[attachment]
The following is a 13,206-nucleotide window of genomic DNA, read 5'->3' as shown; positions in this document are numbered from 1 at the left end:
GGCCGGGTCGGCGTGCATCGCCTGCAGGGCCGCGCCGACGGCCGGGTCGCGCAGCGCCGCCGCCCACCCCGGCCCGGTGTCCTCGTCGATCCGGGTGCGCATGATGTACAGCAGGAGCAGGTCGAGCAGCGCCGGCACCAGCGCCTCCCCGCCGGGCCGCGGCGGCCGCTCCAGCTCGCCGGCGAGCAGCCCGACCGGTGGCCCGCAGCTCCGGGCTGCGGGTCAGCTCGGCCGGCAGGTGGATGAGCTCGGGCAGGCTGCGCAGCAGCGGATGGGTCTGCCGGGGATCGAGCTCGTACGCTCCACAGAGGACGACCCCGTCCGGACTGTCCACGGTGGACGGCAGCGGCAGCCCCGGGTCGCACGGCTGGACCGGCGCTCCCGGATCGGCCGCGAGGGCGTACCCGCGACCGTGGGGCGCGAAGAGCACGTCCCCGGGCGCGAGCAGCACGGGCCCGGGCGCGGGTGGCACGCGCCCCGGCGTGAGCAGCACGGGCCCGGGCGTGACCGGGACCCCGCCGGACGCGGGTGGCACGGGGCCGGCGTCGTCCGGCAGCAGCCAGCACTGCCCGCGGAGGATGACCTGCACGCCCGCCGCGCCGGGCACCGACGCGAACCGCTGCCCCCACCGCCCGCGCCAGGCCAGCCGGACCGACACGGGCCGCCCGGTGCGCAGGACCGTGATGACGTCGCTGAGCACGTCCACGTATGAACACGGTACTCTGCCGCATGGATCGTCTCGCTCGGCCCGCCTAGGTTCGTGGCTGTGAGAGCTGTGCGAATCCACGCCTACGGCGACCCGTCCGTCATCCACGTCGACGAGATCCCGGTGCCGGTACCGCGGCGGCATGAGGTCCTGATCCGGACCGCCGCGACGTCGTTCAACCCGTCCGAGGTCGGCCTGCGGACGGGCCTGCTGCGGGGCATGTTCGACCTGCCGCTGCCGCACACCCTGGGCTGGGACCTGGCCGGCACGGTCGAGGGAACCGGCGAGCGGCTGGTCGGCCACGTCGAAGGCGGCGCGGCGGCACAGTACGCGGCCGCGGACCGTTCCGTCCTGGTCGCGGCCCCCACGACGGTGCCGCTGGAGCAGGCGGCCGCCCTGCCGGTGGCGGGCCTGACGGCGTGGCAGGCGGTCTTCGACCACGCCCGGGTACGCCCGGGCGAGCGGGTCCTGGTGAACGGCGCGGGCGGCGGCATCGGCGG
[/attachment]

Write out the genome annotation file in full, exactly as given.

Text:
The following is a 13,206-nucleotide window of genomic DNA, read 5'->3' as shown; positions in this document are numbered from 1 at the left end:
GGCCGGGTCGGCGTGCATCGCCTGCAGGGCCGCGCCGACGGCCGGGTCGCGCAGCGCCGCCGCCCACCCCGGCCCGGTGTCCTCGTCGATCCGGGTGCGCATGATGTACAGCAGGAGCAGGTCGAGCAGCGCCGGCACCAGCGCCTCCCCGCCGGGCCGCGGCGGCCGCTCCAGCTCGCCGGCGAGCAGCCCGACCGGTGGCCCGCAGCTCCGGGCTGCGGGTCAGCTCGGCCGGCAGGTGGATGAGCTCGGGCAGGCTGCGCAGCAGCGGATGGGTCTGCCGGGGATCGAGCTCGTACGCTCCACAGAGGACGACCCCGTCCGGACTGTCCACGGTGGACGGCAGCGGCAGCCCCGGGTCGCACGGCTGGACCGGCGCTCCCGGATCGGCCGCGAGGGCGTACCCGCGACCGTGGGGCGCGAAGAGCACGTCCCCGGGCGCGAGCAGCACGGGCCCGGGCGCGGGTGGCACGCGCCCCGGCGTGAGCAGCACGGGCCCGGGCGTGACCGGGACCCCGCCGGACGCGGGTGGCACGGGGCCGGCGTCGTCCGGCAGCAGCCAGCACTGCCCGCGGAGGATGACCTGCACGCCCGCCGCGCCGGGCACCGACGCGAACCGCTGCCCCCACCGCCCGCGCCAGGCCAGCCGGACCGACACGGGCCGCCCGGTGCGCAGGACCGTGATGACGTCGCTGAGCACGTCCACGTATGAACACGGTACTCTGCCGCATGGATCGTCTCGCTCGGCCCGCCTAGGTTCGTGGCTGTGAGAGCTGTGCGAATCCACGCCTACGGCGACCCGTCCGTCATCCACGTCGACGAGATCCCGGTGCCGGTACCGCGGCGGCATGAGGTCCTGATCCGGACCGCCGCGACGTCGTTCAACCCGTCCGAGGTCGGCCTGCGGACGGGCCTGCTGCGGGGCATGTTCGACCTGCCGCTGCCGCACACCCTGGGCTGGGACCTGGCCGGCACGGTCGAGGGAACCGGCGAGCGGCTGGTCGGCCACGTCGAAGGCGGCGCGGCGGCACAGTACGCGGCCGCGGACCGTTCCGTCCTGGTCGCGGCCCCCACGACGGTGCCGCTGGAGCAGGCGGCCGCCCTGCCGGTGGCGGGCCTGACGGCGTGGCAGGCGGTCTTCGACCACGCCCGGGTACGCCCGGGCGAGCGGGTCCTGGTGAACGGCGCGGGCGGCGGCATCGGCGG